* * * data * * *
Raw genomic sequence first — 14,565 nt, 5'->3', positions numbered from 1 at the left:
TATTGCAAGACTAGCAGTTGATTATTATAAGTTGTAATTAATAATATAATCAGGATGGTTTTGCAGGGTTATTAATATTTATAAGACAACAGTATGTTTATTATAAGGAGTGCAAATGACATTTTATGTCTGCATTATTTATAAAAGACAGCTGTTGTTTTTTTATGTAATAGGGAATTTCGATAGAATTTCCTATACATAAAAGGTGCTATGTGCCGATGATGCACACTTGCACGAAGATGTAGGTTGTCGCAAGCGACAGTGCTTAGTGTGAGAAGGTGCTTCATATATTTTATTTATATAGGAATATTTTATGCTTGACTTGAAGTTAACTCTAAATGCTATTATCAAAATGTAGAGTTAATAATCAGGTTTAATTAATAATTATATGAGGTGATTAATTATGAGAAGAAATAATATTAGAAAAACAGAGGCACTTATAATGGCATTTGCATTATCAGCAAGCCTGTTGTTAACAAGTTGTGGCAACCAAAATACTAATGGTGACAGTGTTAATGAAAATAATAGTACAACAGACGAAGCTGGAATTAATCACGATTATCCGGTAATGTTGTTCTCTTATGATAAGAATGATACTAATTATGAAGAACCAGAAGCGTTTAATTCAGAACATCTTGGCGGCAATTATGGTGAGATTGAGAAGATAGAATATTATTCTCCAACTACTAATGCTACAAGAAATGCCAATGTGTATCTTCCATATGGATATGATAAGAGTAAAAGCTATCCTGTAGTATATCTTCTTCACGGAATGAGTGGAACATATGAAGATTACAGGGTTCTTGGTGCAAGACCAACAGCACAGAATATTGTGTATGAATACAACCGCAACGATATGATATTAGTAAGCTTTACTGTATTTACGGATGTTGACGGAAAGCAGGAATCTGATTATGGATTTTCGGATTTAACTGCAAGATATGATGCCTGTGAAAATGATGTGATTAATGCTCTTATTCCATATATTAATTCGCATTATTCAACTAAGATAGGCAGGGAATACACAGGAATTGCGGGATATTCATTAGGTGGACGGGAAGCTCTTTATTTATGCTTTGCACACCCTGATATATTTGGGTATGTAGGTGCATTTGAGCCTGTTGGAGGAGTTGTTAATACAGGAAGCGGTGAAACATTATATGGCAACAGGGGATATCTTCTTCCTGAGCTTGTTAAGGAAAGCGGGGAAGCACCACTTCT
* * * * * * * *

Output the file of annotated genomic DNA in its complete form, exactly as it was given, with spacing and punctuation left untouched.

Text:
Raw genomic sequence first — 14,565 nt, 5'->3', positions numbered from 1 at the left:
TATTGCAAGACTAGCAGTTGATTATTATAAGTTGTAATTAATAATATAATCAGGATGGTTTTGCAGGGTTATTAATATTTATAAGACAACAGTATGTTTATTATAAGGAGTGCAAATGACATTTTATGTCTGCATTATTTATAAAAGACAGCTGTTGTTTTTTTATGTAATAGGGAATTTCGATAGAATTTCCTATACATAAAAGGTGCTATGTGCCGATGATGCACACTTGCACGAAGATGTAGGTTGTCGCAAGCGACAGTGCTTAGTGTGAGAAGGTGCTTCATATATTTTATTTATATAGGAATATTTTATGCTTGACTTGAAGTTAACTCTAAATGCTATTATCAAAATGTAGAGTTAATAATCAGGTTTAATTAATAATTATATGAGGTGATTAATTATGAGAAGAAATAATATTAGAAAAACAGAGGCACTTATAATGGCATTTGCATTATCAGCAAGCCTGTTGTTAACAAGTTGTGGCAACCAAAATACTAATGGTGACAGTGTTAATGAAAATAATAGTACAACAGACGAAGCTGGAATTAATCACGATTATCCGGTAATGTTGTTCTCTTATGATAAGAATGATACTAATTATGAAGAACCAGAAGCGTTTAATTCAGAACATCTTGGCGGCAATTATGGTGAGATTGAGAAGATAGAATATTATTCTCCAACTACTAATGCTACAAGAAATGCCAATGTGTATCTTCCATATGGATATGATAAGAGTAAAAGCTATCCTGTAGTATATCTTCTTCACGGAATGAGTGGAACATATGAAGATTACAGGGTTCTTGGTGCAAGACCAACAGCACAGAATATTGTGTATGAATACAACCGCAACGATATGATATTAGTAAGCTTTACTGTATTTACGGATGTTGACGGAAAGCAGGAATCTGATTATGGATTTTCGGATTTAACTGCAAGATATGATGCCTGTGAAAATGATGTGATTAATGCTCTTATTCCATATATTAATTCGCATTATTCAACTAAGATAGGCAGGGAATACACAGGAATTGCGGGATATTCATTAGGTGGACGGGAAGCTCTTTATTTATGCTTTGCACACCCTGATATATTTGGGTATGTAGGTGCATTTGAGCCTGTTGGAGGAGTTGTTAATACAGGAAGCGGTGAAACATTATATGGCAACAGGGGATATCTTCTTCCTGAGCTTGTTAAGGAAAGCGGGGAAGCACCACTTCT